Earlier this week, USDA Undersecretary for Food Nutrition and Consumer Services Kevin Concannon issued an official communication to state SNAP agency commissioners urging them to incorporate job-driven elements into their SNAP employment and training (E&T) programs. The communication identified skill-building for SNAP participants as one of USDA’s top priorities.
It also described the following actions that Commissioners can take to make SNAP E&T programs job-driven:
- Connect programs to jobs that exist in the labor market and make them responsive to the needs of local industries and employers
- Create opportunities for participants to earn employer-valued postsecondary credentials that are portable and stackable
- Promote practices that accelerate learning and transitions to employment, such as contextualized learning, dual enrollment, bridge programs, and career pathways
- Help participants gain work experience by encouraging work-based learning opportunities, such as internships, pre-apprenticeships, registered apprenticeships, and on-the-job training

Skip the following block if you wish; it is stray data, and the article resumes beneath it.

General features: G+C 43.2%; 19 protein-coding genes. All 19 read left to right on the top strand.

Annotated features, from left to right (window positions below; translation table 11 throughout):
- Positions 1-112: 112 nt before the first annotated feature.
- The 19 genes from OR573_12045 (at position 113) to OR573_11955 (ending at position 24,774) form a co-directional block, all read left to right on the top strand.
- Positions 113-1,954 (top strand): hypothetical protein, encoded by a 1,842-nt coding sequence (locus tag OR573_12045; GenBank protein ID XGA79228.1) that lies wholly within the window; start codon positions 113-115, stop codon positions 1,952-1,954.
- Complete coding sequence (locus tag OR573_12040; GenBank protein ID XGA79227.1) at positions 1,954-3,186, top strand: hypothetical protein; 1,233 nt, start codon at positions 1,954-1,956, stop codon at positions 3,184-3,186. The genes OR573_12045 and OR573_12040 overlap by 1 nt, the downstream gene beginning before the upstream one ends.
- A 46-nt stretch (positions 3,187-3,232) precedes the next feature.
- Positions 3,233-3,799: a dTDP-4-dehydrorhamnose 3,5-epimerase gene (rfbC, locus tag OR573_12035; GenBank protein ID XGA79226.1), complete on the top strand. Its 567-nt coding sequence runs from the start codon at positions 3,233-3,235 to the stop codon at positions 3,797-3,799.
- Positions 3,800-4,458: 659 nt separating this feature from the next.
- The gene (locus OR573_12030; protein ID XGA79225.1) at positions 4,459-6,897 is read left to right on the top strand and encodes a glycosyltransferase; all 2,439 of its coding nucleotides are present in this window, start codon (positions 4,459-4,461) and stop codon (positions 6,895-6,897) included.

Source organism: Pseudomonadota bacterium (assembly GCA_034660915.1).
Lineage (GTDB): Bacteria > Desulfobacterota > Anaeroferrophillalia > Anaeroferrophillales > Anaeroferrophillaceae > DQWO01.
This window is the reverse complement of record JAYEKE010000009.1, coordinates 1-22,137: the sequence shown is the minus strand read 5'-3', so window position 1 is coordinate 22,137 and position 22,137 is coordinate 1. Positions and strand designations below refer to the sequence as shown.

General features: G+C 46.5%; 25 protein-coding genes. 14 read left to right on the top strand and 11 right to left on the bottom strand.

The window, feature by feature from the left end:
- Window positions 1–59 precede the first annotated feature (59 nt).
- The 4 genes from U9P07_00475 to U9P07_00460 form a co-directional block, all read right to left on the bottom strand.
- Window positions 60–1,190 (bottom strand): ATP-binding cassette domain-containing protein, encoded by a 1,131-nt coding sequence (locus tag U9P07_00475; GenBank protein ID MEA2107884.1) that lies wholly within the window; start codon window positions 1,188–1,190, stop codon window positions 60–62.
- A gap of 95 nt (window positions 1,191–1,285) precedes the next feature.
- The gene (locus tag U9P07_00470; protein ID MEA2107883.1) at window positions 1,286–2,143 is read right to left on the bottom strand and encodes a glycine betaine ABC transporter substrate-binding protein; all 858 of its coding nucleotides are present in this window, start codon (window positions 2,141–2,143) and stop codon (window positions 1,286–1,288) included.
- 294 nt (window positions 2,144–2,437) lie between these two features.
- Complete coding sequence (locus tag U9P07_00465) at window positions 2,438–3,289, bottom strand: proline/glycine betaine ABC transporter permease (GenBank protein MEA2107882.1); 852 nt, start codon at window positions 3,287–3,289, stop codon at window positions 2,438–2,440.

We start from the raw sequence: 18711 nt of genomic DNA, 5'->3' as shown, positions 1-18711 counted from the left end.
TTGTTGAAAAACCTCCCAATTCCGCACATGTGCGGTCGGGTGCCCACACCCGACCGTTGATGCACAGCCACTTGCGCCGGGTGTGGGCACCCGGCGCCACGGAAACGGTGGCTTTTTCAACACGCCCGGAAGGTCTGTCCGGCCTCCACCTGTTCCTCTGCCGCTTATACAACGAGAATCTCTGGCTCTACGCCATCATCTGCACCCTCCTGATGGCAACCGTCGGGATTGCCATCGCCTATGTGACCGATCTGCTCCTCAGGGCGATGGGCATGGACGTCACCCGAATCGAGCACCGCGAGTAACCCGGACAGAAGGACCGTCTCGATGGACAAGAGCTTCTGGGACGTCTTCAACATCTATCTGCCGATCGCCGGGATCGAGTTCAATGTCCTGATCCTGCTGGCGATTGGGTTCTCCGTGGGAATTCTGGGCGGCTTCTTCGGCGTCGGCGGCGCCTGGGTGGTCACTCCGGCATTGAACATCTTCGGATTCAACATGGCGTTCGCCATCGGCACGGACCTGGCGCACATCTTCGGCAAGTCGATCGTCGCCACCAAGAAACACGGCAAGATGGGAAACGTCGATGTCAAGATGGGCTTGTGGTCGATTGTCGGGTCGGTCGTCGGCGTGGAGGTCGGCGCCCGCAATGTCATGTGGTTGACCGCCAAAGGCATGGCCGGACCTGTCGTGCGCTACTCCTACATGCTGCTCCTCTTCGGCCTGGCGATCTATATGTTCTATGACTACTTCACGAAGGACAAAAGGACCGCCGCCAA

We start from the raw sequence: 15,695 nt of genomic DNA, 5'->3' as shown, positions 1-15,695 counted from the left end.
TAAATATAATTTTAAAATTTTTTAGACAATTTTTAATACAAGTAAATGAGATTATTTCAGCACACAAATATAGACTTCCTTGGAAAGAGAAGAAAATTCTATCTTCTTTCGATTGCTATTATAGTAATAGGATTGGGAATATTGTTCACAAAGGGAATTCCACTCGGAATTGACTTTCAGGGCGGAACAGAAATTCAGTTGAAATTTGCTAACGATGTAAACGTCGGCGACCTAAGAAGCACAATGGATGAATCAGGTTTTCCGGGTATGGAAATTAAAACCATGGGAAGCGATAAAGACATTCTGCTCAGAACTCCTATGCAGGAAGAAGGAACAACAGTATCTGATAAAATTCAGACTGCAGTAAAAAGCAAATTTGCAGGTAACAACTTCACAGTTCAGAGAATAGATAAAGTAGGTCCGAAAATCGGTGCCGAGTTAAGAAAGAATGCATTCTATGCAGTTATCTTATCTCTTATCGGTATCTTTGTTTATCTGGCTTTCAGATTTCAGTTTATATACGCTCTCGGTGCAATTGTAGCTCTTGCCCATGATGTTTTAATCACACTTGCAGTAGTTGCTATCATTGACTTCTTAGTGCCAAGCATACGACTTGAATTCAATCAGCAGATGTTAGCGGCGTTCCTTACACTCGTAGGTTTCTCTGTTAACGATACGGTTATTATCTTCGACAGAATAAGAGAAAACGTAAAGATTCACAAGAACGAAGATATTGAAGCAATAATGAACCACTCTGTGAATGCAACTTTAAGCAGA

- Provide robust support services to address barriers to training and employment
- Leverage resources by developing partnerships with other education and training agencies and institutions, such as community colleges, community-based organizations, American Job Centers, adult education providers, and TANF agencies
- Use FNS’s first-ever reporting requirements and additional metrics to measure outcomes and manage program success.
These recommendations reflect best practices in SNAP E&T that NSC has promoted for the past several years. With support from the Annie E. Casey and W.K. Kellogg foundations, NSC has partnered with Seattle Jobs Initiative to elevate SNAP E&T’s potential to prepare participants for family-supporting jobs. As Undersecretary Concannon’s communication notes, Seattle Jobs Initiative is now leading Food and Nutrition Service’s SNAP E&T Center of Excellence, which will provide resources to help states expand skills-based SNAP E&T programs. NSC applauds USDA for its commitment to expanding skill-building opportunities for SNAP participants.